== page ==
WhatsApp and Messenger would drive the company’s next wave of sales growth, Meta Platforms Inc Chief Executive Mark Zuckerberg told employees as he sought to assuage concerns about Meta’s finances after its first mass layoffs.
Zuckerberg, addressing pointed questions at a company-wide meeting a week after Meta said it would lay off 11,000 workers, described the pair of messaging apps as being “very early in monetizing” compared to its advertising juggernauts Facebook and Instagram, according to remarks heard by Reuters.
On Wednesday, the company announced that it will let go of 13 percent of its workforce, or more than 11,000 employees, as part of a plan to reduce costs at the social media platform. Zuckerberg said that he is ‘sorry’ and took accountability for these decisions. Meta’s job reductions will be the first in the company’s 18-year history.
“We talk a lot about the very long-term opportunities like the metaverse, but the reality is that business messaging is probably going to be the next major pillar of our business as we work to monetize WhatsApp and Messenger more,” he said.
Meta enables some consumers to speak and transact with merchants through the chat apps, including a new feature announced Thursday in Brazil.
Zuckerberg’s comments there reflect a shift in tone and emphasis after focusing heavily on extended reality hardware and software investments since announcing a long-term ambition to build out an immersive metaverse last year.
Investors have questioned the wisdom of that decision as Meta’s core advertising business has struggled this year, more than halving its stock price.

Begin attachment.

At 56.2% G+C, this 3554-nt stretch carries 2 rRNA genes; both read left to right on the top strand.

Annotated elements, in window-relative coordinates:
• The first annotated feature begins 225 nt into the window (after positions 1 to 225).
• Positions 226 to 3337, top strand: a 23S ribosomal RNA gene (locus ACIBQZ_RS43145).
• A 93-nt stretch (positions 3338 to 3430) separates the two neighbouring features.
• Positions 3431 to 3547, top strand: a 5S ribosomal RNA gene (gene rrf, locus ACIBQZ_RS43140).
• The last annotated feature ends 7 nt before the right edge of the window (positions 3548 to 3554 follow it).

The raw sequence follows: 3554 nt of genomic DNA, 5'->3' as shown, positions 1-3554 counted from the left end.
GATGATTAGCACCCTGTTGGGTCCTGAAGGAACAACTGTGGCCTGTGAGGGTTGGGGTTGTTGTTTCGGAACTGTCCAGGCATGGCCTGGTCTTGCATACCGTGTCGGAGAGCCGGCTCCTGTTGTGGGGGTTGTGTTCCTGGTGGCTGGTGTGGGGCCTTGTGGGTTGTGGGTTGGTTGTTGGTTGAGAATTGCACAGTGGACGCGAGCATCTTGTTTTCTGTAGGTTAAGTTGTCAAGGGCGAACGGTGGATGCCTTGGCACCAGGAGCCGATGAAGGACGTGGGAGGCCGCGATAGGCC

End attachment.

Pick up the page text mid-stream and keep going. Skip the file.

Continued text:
In his remarks to employees, Zuckerberg played down how much the company was spending in Reality Labs, the unit responsible for its metaverse investments.
People were Meta’s biggest expense, followed by capital expenditure, the vast majority of which went to infrastructure to support its suite of social media apps, he said. About 20% of Meta’s budget was going to Reality Labs.
Within Reality Labs, the unit was spending over half of its budget on augmented reality (AR), with smart glasses products continuing to emerge “over the next few years” and some “truly great” AR glasses later in the decade, Zuckerberg said.
“This is in some ways the most challenging work … but I also think it’s the most valuable potential part of the work over time,” he said.
About 40% of Reality Labs’ budget went toward virtual reality, while about 10% was spent on futuristic social platforms such as the virtual world it calls Horizon.
Chief Technology Officer Andrew Bosworth, who runs Reality Labs, said AR glasses need to be more useful than mobile phones to appeal to potential customers and meet a higher bar for attractiveness.
Bosworth said he was wary of developing “industrial applications” for the devices, describing that as “niche,” and wanted to stay focused on building for a broad audience.
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